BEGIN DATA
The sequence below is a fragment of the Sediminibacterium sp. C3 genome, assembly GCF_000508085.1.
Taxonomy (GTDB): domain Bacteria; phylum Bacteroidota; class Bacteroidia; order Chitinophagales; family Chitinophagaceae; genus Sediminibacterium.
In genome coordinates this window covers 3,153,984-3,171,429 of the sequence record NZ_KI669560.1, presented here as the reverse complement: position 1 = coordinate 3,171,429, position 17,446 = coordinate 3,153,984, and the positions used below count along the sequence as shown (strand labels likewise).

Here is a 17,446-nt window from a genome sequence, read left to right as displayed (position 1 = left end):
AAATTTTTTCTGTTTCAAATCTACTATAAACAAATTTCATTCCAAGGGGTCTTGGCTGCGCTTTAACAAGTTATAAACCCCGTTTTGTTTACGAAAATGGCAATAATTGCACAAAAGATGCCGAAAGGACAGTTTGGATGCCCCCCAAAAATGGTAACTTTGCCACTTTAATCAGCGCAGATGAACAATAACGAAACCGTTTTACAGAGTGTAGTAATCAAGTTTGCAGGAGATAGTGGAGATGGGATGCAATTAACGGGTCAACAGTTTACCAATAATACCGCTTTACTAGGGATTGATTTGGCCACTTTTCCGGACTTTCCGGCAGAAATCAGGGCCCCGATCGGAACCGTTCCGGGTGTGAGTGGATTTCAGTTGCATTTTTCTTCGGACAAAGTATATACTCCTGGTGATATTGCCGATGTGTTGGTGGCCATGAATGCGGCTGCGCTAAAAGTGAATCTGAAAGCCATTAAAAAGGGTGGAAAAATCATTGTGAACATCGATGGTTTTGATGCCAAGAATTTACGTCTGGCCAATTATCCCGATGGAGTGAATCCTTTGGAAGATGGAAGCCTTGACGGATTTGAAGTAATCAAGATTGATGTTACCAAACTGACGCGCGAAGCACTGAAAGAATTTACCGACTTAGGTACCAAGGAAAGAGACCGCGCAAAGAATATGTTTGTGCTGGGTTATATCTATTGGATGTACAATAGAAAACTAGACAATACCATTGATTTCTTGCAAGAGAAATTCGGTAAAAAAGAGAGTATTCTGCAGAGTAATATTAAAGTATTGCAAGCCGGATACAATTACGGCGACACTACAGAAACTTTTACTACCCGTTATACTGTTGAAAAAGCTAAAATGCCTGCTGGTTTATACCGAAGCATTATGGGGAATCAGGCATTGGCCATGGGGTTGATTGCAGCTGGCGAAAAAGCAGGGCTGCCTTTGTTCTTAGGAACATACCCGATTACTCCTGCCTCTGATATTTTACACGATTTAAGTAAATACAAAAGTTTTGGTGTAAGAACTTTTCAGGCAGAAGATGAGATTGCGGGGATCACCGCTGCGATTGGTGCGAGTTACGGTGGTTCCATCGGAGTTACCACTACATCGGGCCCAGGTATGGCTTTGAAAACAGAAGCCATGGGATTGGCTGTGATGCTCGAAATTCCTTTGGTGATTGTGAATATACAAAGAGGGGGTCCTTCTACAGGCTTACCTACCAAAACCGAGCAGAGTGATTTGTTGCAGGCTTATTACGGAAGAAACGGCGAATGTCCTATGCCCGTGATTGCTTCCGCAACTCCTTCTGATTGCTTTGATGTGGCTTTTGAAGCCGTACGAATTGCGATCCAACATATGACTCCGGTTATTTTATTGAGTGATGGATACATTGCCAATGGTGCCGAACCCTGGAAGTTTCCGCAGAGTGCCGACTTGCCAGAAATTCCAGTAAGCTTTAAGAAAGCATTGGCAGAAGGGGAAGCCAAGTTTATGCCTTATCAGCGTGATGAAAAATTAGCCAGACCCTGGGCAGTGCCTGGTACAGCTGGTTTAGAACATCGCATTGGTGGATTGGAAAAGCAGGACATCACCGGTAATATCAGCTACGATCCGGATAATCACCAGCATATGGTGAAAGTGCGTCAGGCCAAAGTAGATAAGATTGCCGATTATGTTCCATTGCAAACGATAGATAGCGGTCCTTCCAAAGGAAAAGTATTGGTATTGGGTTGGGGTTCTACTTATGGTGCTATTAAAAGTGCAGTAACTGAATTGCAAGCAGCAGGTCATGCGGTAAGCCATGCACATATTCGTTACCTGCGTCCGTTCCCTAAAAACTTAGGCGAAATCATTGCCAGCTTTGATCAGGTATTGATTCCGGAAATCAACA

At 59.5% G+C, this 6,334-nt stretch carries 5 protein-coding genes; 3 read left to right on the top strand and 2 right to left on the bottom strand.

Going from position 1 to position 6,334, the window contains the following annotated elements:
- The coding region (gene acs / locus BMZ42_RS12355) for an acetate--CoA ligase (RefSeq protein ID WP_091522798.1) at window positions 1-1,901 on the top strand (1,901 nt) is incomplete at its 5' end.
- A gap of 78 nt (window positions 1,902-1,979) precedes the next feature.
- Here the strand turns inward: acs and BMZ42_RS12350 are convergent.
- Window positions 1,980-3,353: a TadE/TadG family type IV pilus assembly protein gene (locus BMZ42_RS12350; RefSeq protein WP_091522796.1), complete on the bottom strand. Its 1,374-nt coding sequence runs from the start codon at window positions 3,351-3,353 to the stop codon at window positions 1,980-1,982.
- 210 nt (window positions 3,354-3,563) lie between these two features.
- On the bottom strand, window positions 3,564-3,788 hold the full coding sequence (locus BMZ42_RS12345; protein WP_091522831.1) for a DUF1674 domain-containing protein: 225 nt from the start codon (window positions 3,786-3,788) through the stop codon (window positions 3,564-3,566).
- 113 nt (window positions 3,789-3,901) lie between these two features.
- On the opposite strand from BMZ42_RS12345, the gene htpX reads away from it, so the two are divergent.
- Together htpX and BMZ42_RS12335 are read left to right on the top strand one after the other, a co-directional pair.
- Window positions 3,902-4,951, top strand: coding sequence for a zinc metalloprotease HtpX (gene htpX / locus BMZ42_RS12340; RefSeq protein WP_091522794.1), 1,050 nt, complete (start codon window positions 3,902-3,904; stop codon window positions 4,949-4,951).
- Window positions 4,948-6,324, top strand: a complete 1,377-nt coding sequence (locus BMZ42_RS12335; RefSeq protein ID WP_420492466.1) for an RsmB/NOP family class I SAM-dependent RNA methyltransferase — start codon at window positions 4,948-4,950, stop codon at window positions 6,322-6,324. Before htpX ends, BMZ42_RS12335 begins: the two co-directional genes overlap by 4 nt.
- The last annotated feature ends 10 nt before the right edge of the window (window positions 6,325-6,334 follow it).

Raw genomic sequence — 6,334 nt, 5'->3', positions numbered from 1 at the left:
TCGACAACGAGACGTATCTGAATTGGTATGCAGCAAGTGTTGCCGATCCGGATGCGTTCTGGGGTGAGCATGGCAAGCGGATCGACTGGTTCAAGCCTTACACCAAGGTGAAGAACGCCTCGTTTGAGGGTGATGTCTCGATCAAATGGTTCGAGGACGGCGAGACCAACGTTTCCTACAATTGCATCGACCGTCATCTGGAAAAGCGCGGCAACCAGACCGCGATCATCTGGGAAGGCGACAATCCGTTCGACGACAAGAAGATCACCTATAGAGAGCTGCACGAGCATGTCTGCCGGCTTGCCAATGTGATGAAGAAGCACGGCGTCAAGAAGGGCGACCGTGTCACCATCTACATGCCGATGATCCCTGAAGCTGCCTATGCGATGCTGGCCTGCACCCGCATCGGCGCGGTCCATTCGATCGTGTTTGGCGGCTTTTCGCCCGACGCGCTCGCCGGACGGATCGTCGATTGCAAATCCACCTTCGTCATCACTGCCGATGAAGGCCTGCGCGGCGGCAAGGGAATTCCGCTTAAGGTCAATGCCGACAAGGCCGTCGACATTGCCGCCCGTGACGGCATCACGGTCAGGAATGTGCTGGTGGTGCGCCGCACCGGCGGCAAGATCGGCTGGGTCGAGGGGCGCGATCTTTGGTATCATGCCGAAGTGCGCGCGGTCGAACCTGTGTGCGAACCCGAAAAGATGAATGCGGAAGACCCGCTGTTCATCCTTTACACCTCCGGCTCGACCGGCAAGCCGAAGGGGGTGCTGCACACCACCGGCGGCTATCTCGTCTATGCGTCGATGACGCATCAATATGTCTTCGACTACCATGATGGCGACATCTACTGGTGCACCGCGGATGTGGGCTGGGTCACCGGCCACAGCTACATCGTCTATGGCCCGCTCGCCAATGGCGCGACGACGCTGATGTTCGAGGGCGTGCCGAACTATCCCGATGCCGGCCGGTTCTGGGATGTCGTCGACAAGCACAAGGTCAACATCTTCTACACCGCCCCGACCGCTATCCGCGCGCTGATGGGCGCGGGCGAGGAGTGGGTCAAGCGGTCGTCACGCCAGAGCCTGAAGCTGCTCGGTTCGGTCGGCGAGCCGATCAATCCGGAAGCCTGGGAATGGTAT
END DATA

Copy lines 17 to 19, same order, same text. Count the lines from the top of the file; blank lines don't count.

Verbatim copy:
- Window positions 3,902-4,951, top strand: coding sequence for a zinc metalloprotease HtpX (gene htpX / locus BMZ42_RS12340; RefSeq protein WP_091522794.1), 1,050 nt, complete (start codon window positions 3,902-3,904; stop codon window positions 4,949-4,951).
- Window positions 4,948-6,324, top strand: a complete 1,377-nt coding sequence (locus BMZ42_RS12335; RefSeq protein ID WP_420492466.1) for an RsmB/NOP family class I SAM-dependent RNA methyltransferase — start codon at window positions 4,948-4,950, stop codon at window positions 6,322-6,324. Before htpX ends, BMZ42_RS12335 begins: the two co-directional genes overlap by 4 nt.
- The last annotated feature ends 10 nt before the right edge of the window (window positions 6,325-6,334 follow it).